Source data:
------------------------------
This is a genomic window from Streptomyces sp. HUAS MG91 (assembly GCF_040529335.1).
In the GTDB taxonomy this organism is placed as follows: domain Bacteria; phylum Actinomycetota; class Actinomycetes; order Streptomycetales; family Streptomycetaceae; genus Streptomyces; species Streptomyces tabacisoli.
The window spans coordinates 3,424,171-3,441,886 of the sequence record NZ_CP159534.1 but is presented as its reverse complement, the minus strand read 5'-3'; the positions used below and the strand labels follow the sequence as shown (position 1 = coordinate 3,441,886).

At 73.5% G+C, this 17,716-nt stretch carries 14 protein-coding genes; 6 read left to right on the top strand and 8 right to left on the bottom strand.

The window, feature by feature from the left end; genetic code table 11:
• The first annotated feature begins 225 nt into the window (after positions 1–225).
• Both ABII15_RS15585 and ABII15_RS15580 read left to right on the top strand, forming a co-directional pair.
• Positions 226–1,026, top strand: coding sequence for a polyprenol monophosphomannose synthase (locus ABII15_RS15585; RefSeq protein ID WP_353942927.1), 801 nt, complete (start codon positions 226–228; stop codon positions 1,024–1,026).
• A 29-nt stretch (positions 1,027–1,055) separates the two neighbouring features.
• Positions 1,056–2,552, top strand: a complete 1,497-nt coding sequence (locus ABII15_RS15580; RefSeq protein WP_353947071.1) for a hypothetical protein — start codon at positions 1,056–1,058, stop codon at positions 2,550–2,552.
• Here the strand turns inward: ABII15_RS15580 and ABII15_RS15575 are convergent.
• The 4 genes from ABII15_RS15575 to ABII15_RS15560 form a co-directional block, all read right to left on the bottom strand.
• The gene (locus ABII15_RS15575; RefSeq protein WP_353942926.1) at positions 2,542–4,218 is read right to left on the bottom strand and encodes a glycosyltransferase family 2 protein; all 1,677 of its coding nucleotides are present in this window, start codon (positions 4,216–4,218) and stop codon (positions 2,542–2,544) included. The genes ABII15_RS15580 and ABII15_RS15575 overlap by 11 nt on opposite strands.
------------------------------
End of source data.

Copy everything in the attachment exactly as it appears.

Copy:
This is a genomic window from Streptomyces sp. HUAS MG91 (assembly GCF_040529335.1).
In the GTDB taxonomy this organism is placed as follows: domain Bacteria; phylum Actinomycetota; class Actinomycetes; order Streptomycetales; family Streptomycetaceae; genus Streptomyces; species Streptomyces tabacisoli.
The window spans coordinates 3,424,171-3,441,886 of the sequence record NZ_CP159534.1 but is presented as its reverse complement, the minus strand read 5'-3'; the positions used below and the strand labels follow the sequence as shown (position 1 = coordinate 3,441,886).

At 73.5% G+C, this 17,716-nt stretch carries 14 protein-coding genes; 6 read left to right on the top strand and 8 right to left on the bottom strand.

The window, feature by feature from the left end; genetic code table 11:
• The first annotated feature begins 225 nt into the window (after positions 1–225).
• Both ABII15_RS15585 and ABII15_RS15580 read left to right on the top strand, forming a co-directional pair.
• Positions 226–1,026, top strand: coding sequence for a polyprenol monophosphomannose synthase (locus ABII15_RS15585; RefSeq protein ID WP_353942927.1), 801 nt, complete (start codon positions 226–228; stop codon positions 1,024–1,026).
• A 29-nt stretch (positions 1,027–1,055) separates the two neighbouring features.
• Positions 1,056–2,552, top strand: a complete 1,497-nt coding sequence (locus ABII15_RS15580; RefSeq protein WP_353947071.1) for a hypothetical protein — start codon at positions 1,056–1,058, stop codon at positions 2,550–2,552.
• Here the strand turns inward: ABII15_RS15580 and ABII15_RS15575 are convergent.
• The 4 genes from ABII15_RS15575 to ABII15_RS15560 form a co-directional block, all read right to left on the bottom strand.
• The gene (locus ABII15_RS15575; RefSeq protein WP_353942926.1) at positions 2,542–4,218 is read right to left on the bottom strand and encodes a glycosyltransferase family 2 protein; all 1,677 of its coding nucleotides are present in this window, start codon (positions 4,216–4,218) and stop codon (positions 2,542–2,544) included. The genes ABII15_RS15580 and ABII15_RS15575 overlap by 11 nt on opposite strands.